Composer: Dmitri Shostakovich
Conductor: Valery Gergiev
Production: William Kentridge
Kovalyov: Paulo Szot
Police Inspector: Andrey Popov
The Nose: Alexander Lewis
Nobody could possibly argue that when premier Russian maestro Valery Gergiev comes to town, he does not hit the ground breathlessly running with a whirlwind schedule taking him back and forth between The Met to Carnegie Hall, effortlessly switching from one composer to another without seemingly batting much of an eyelid. That's how after catching a few glimpses of him at The Met for Eugene Onegin last week and having a much better view of his getting the job done at Carnegie Hall for his all-Stravinsky concert last Thursday, I got yet another opportunity to enjoy his sometimes-inconsistent-but-never-boring conducting back at The Met yesterday afternoon for Shostakovich's The Nose.
The Kentridge production has been deemed a winner ever since it opened in 2010, and I was curious to check out an opera that combines Gogol's 19th century absurdism and Shostakovich's 20th century iconoclasm. More prosaically, I thought that its total duration of less than two hours with no intermission sounded like a true blessing, especially when there was a beautiful October afternoon to be enjoyed outside. I was, however, less happy about the promised compactness of the performance when I realized that I would be sitting in a far Siberia corner of the orchestra section, right where the parterre overhang partially blocks view and music, and that there would be no way to escape this undesirable location at any moment. Oh well, at least I was able to get in and out of the building in a flash.
Shostakovich was only 22 years old when he wrote The Nose, but while the score unquestionably overflows with youthful energy and bustling creativity, it also shows a solid grasp of various musical styles as well as an uncanny ability to mix and transform them for maximum effect. The zany story of a man waking up without his nose, which will develop a life of its own for a little while, becomes the perfect excuse for a clever and irreverent take on Russian bureaucracy in Saint Petersburg, in all its paralyzing bloatedness, incompetence and self-importance, at the beginning of the Stalinist era. Hmmm, come to think of it, this sorry state of affairs somehow does not sound that far off these days, does it?
As the hapless collegiate assessor whose nose is simply not there one morning, Brazilian baritone Paulo Szot was back in superb physical and vocal shape. The role earned him rave reviews in the past, and it was easy to see why. His Kovalyov was an ordinary man unexpectedly thrown into an extraordinary situation, relentlessly trying to keep his sanity and recover his nose. His singing was wonderfully supple, strong and articulate, breathing a truly human dimension into the increasingly puzzled and frustrated character.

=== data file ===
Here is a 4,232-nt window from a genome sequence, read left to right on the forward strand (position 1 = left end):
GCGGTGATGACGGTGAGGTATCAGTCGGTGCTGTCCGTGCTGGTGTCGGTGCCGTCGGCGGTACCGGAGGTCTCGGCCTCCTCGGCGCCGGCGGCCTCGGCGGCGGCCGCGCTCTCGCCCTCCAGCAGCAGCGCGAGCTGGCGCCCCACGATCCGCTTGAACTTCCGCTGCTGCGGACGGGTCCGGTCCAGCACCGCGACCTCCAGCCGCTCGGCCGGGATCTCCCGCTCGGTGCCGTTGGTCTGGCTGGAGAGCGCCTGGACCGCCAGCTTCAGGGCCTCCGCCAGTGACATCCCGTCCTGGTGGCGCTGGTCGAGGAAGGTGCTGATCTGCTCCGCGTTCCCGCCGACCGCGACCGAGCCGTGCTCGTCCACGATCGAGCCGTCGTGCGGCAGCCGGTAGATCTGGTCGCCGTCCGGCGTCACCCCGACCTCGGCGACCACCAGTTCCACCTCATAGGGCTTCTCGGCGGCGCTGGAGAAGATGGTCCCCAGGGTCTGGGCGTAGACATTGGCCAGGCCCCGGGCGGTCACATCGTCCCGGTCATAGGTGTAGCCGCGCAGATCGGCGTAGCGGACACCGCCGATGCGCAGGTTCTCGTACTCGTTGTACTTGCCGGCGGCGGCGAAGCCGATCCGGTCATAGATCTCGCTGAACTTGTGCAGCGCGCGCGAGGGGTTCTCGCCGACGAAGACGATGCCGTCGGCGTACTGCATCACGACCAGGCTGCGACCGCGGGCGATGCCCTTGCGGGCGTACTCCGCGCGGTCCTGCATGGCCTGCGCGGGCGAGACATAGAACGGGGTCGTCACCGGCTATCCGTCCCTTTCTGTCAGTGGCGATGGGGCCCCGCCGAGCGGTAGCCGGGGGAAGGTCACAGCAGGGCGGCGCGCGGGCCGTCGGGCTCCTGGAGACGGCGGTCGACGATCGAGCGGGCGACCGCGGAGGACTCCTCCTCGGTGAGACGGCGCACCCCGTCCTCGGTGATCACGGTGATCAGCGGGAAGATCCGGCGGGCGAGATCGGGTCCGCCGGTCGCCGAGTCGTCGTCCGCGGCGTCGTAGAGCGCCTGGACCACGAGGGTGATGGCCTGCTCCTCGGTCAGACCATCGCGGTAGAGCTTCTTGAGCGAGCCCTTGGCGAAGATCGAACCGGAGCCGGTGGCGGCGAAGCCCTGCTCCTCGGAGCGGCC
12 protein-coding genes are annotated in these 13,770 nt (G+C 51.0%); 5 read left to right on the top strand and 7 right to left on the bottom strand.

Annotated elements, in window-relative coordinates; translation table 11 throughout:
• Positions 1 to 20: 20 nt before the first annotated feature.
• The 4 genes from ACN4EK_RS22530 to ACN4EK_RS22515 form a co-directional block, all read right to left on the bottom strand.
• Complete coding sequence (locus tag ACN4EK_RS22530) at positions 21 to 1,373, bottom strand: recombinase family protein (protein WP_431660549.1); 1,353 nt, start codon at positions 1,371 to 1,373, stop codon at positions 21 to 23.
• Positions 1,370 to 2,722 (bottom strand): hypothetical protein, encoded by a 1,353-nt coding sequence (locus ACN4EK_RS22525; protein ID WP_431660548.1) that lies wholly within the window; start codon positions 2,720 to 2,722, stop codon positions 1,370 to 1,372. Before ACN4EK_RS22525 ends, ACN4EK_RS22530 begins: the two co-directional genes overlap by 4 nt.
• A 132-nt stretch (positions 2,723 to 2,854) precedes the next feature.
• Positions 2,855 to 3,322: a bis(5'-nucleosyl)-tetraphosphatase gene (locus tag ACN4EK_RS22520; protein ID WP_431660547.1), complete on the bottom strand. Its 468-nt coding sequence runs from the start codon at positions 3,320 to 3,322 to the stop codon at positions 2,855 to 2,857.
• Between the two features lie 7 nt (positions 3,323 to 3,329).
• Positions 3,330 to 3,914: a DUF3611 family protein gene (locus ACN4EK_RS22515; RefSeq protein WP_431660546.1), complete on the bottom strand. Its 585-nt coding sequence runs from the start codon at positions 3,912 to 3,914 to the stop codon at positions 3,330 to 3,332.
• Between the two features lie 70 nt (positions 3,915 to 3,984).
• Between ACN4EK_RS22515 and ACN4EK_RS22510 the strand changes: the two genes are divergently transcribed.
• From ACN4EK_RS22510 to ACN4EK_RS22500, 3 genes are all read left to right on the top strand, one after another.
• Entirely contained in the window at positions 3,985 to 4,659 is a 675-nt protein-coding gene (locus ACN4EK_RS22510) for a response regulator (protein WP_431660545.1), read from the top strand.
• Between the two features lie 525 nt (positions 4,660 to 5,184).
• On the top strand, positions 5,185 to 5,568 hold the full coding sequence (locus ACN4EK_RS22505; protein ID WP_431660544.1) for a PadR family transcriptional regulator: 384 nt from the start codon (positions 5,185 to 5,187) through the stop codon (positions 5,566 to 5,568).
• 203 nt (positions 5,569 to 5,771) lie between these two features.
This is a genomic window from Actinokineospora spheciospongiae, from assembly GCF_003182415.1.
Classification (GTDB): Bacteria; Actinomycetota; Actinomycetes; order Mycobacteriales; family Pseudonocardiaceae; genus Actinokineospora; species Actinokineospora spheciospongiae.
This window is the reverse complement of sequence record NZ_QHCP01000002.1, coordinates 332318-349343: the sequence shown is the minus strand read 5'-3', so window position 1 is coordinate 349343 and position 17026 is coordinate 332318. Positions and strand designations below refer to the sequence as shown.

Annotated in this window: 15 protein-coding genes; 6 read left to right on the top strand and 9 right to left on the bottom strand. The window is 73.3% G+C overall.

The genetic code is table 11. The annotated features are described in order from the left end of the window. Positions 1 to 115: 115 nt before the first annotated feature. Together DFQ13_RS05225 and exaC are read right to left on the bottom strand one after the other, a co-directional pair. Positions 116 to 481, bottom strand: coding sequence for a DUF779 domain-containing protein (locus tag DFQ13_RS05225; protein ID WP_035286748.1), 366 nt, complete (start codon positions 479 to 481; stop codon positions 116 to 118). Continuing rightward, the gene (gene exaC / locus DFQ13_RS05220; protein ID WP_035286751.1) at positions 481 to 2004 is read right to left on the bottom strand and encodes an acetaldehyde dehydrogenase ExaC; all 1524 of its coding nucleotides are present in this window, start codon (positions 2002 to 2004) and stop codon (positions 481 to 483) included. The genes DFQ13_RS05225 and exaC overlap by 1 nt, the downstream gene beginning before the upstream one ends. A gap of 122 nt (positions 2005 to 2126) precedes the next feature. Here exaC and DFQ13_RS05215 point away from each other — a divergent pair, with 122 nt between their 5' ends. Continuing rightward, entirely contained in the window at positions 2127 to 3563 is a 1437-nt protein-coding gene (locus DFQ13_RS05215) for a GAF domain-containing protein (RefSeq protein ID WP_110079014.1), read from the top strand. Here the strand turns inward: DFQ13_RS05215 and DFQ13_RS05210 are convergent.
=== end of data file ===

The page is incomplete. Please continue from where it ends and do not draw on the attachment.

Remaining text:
Russian tenor Andrey Popov proved again that he was totally in control of the police inspector and newcomer Australian tenor Alexander Lewis did a good job in the title role. Among the smaller roles that particularly distinguished themselves among the huge cast were Chinese soprano Ying Fang, whose luminous voice beautifully rose over the chorus in the cathedral scene and later delicately emphasized the loveliness of Mrs. Podtochina's daughter, as well as tenor Sergei Skorokhodov, who sang an attractive balalaika number as the servant Ivan.
Back in The Nose's days, Saint Petersburg may have been a rather drab place with policemen at every corner, but South African artist William Kentridge made it a visually arresting one with a constant cacophony of images, words, newspaper clips, moving projections, lights and shadows, humans and puppets, and that's obviously not counting what I could not see from the back of the opera house. On this busy stage occasionally popped up parts of a building, or a coach, or a crowd, all the more to make the actual characters appear small and insignificant. Those various surrealistic sets remained a continuous source of surprise and wonder, impeccably in tune with the unusually bizarre story and boldly fragmented music.
Speaking of the music, it is hard not to marvel at how such a brazenly innovative young composer could channel so seamlessly a writer who had lived in the same city and resented the same impenetrable bureaucracy, yes, but one century apart. Some things apparently never change. Others, on the other hand, evolve constantly, and Shostakovich certainly did his part in shaking up the musical landscape with The Nose's score, which is a tightly controlled chaos characterized by atonality, dissonance, wildness and eclecticism. No pretty aria or even a simple lyrical line is to be found for comfort, just a few references to traditional musical genres that are promptly twisted into something else for the opera's higher purpose.
Evidently on deeply familiar territory, Valery Gergiev conducted with the right amount of vigor and dedication. The Met Orchestra, which does not seem to be capable of delivering anything subpar, brilliantly dealt with the composition's numerous technical challenges and grating sounds while still managing to keep the musical performance as genuinely engaging as the theatrical production. That's when you know you have a winner indeed.